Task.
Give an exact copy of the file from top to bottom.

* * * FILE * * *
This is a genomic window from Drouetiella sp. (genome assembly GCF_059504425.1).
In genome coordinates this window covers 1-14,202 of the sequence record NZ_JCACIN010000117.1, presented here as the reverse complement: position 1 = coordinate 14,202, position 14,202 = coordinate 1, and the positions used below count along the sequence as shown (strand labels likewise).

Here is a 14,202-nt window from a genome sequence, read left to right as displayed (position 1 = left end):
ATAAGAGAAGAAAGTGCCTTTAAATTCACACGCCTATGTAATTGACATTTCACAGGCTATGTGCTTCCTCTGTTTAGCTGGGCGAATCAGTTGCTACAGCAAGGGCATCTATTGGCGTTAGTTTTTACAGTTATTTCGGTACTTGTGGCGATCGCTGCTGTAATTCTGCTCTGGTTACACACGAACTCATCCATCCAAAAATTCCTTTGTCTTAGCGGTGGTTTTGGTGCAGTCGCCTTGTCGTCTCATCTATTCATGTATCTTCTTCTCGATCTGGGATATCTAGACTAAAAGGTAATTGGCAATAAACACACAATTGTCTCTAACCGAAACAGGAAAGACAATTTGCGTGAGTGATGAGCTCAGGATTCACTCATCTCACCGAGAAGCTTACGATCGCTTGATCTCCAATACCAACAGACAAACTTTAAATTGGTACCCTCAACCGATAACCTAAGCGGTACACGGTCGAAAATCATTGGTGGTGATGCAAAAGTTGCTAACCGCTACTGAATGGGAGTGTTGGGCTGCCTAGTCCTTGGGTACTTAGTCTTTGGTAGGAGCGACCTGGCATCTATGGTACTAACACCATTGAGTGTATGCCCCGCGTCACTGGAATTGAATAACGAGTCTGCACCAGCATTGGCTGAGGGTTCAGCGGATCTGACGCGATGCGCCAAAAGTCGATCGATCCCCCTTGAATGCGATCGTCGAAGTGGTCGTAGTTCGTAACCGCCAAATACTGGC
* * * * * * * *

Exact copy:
This is a genomic window from Drouetiella sp. (genome assembly GCF_059504425.1).
In genome coordinates this window covers 1-14,202 of the sequence record NZ_JCACIN010000117.1, presented here as the reverse complement: position 1 = coordinate 14,202, position 14,202 = coordinate 1, and the positions used below count along the sequence as shown (strand labels likewise).

Here is a 14,202-nt window from a genome sequence, read left to right as displayed (position 1 = left end):
ATAAGAGAAGAAAGTGCCTTTAAATTCACACGCCTATGTAATTGACATTTCACAGGCTATGTGCTTCCTCTGTTTAGCTGGGCGAATCAGTTGCTACAGCAAGGGCATCTATTGGCGTTAGTTTTTACAGTTATTTCGGTACTTGTGGCGATCGCTGCTGTAATTCTGCTCTGGTTACACACGAACTCATCCATCCAAAAATTCCTTTGTCTTAGCGGTGGTTTTGGTGCAGTCGCCTTGTCGTCTCATCTATTCATGTATCTTCTTCTCGATCTGGGATATCTAGACTAAAAGGTAATTGGCAATAAACACACAATTGTCTCTAACCGAAACAGGAAAGACAATTTGCGTGAGTGATGAGCTCAGGATTCACTCATCTCACCGAGAAGCTTACGATCGCTTGATCTCCAATACCAACAGACAAACTTTAAATTGGTACCCTCAACCGATAACCTAAGCGGTACACGGTCGAAAATCATTGGTGGTGATGCAAAAGTTGCTAACCGCTACTGAATGGGAGTGTTGGGCTGCCTAGTCCTTGGGTACTTAGTCTTTGGTAGGAGCGACCTGGCATCTATGGTACTAACACCATTGAGTGTATGCCCCGCGTCACTGGAATTGAATAACGAGTCTGCACCAGCATTGGCTGAGGGTTCAGCGGATCTGACGCGATGCGCCAAAAGTCGATCGATCCCCCTTGAATGCGATCGTCGAAGTGGTCGTAGTTCGTAACCGCCAAATACTGGC